A typical wireless communication network (e.g., employing frequency, time, and code division techniques) includes one or more base stations that provide a coverage area and one or more mobile (e.g., wireless) terminals that can transmit and receive data within the coverage area. A typical base station can simultaneously transmit multiple data streams for broadcast, multicast, and/or unicast services, wherein a data stream is a stream of data that can be of independent reception interest to a mobile terminal. A mobile terminal within the coverage area of that base station can be interested in receiving one, more than one or all the data streams carried by the composite stream. Likewise, a mobile terminal can transmit data to the base station or another mobile terminal. Such communication between base station and mobile terminal or between mobile terminals can be degraded due to channel variations and/or interference power variations. Accordingly, a need in the art exists for systems and/or methodologies that facilitate reducing interference and improving throughput in a wireless communication environment.
The following presents a simplified summary of one or more aspects in order to provide a basic understanding of such aspects. This summary is not an extensive overview of all contemplated aspects, and is intended to neither identify key or critical elements of all aspects nor delineate the scope of any or all aspects. Its sole purpose is to present some concepts of one or more aspects in a simplified form as a prelude to the more detailed description that is presented later.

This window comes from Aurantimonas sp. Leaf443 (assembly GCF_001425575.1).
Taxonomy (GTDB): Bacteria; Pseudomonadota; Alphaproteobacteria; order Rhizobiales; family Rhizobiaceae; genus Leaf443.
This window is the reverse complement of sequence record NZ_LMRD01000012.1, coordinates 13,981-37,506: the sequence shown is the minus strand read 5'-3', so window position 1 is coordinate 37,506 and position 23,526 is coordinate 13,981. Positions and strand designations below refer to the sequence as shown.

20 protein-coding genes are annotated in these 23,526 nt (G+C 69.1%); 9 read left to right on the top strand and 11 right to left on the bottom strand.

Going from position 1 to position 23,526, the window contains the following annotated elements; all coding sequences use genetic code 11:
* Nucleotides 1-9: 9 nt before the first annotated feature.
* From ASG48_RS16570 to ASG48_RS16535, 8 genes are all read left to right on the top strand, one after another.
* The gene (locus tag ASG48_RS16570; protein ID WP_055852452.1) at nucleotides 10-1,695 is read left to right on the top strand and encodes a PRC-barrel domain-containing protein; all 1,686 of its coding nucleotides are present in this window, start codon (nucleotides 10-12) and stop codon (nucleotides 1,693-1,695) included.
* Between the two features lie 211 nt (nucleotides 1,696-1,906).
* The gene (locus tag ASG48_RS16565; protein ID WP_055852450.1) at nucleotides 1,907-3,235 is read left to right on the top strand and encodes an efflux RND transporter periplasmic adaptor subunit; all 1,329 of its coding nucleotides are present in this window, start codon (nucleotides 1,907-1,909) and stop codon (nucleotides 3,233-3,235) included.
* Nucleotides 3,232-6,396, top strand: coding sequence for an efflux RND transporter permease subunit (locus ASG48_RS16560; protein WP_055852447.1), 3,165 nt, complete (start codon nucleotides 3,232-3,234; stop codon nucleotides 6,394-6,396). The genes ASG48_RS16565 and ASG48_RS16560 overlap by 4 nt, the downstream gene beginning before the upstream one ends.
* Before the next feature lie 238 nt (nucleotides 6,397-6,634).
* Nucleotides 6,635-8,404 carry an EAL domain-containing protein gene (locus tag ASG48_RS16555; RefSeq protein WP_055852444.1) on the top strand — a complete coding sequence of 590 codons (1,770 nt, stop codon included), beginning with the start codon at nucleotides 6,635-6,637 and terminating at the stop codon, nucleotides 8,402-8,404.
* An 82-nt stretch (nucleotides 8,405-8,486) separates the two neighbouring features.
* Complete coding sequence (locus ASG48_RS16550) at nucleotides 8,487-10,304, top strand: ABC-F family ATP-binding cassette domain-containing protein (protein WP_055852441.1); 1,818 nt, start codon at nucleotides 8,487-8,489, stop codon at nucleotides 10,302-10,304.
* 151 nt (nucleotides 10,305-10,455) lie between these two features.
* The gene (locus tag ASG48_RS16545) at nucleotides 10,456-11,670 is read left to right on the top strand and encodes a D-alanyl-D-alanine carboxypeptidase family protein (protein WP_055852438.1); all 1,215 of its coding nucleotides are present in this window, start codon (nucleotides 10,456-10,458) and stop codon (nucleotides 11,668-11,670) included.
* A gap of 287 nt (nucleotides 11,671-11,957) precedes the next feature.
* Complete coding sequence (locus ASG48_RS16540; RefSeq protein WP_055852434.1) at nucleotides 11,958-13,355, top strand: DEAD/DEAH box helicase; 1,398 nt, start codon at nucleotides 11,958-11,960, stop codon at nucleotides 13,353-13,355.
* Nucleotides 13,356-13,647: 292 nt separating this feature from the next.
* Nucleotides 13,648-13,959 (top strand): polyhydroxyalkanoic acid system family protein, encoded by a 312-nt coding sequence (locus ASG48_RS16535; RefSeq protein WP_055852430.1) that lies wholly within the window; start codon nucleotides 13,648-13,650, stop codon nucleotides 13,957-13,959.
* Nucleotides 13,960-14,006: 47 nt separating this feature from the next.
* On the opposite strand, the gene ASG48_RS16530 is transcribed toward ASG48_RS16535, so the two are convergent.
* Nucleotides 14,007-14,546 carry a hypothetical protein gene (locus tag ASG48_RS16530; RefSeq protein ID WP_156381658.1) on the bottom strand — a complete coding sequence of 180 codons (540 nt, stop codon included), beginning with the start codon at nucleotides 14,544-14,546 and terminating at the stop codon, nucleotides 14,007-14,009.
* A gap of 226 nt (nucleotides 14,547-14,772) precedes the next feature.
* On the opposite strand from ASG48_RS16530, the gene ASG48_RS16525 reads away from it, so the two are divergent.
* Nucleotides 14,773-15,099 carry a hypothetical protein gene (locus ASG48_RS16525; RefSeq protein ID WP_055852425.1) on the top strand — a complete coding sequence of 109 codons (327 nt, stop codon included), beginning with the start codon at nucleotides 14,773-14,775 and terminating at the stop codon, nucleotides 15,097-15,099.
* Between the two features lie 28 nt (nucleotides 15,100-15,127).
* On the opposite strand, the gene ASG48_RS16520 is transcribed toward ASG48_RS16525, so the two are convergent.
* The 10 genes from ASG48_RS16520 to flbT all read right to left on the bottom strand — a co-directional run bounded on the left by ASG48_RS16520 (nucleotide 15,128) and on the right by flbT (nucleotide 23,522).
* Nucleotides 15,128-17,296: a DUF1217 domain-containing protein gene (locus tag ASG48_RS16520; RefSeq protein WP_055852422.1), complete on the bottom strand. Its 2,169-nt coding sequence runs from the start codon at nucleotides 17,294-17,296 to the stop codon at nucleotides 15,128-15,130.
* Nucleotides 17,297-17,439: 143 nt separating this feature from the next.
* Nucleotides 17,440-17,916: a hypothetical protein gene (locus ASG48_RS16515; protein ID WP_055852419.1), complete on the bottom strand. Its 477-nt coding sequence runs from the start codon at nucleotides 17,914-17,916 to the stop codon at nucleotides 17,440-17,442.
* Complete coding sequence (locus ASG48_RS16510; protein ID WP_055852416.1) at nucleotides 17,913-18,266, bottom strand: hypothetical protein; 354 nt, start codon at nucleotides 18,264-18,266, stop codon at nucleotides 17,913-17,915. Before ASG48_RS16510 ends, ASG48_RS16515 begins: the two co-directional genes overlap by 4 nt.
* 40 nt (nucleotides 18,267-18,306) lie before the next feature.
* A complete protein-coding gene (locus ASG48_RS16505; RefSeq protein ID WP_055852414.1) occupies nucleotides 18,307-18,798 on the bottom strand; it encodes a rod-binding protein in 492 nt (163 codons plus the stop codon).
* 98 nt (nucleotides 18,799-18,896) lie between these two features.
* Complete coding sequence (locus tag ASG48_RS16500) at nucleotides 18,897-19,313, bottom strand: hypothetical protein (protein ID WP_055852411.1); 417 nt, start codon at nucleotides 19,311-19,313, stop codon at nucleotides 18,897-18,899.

In accordance with various aspects, scheduling factors may be evaluated for nodes (e.g., access points, access terminals, . . . ) that are party to a data packet transmission, and a selection may be made between a sender-based scheduling protocol and a receiver-based scheduling protocol as a function of the scheduling factors. Scheduling factors may comprise node topology (e.g., weights associated with sending and receiving nodes), traffic between nodes, interference experienced at respective nodes, a ratio of uploading activity to downloading activity at a given node, etc. According to some aspects, a sending node and a receiving node may communicate and agree to utilize one of a sender-based scheduling mechanism and a receiver-based mechanism. Under the sender-based protocol, a node that desires to transmit a data packet may advertise the fact that a packet is ready for transmission, and may receive an acknowledgement from the receiving node that it is ready to receive the packet. The sending node may then select a subset of available carriers and transmit the data packet to the receiving node. Under a receiver-based protocol, the sending node transmits a request for resources and the receiving node grants a subset of available resources over which the sending node may transmit the data packet. Selection between sender-based and receiver-based scheduling protocols may be a function of a comparison of an amount of downloading to an amount of uploading at one or both nodes involved in the data transmission.
According to an aspect, a method of scheduling data packets for transmission in a wireless network may comprise determining an amount of downloading relative to an amount of uploading at a first node, and scheduling a data packet for transmission by utilizing at least one of a sender-based scheduling technique and a receiver-based scheduling technique, wherein the utilized scheduling technique is selected as a function of the determination of the amount of downloading relative to the amount of uploading. The method may further comprise utilizing the sender-based scheduling technique if the amount of downloading is greater than the amount of uploading, and utilizing the receiver-based scheduling technique if the amount of downloading is less than or equal to the amount of uploading.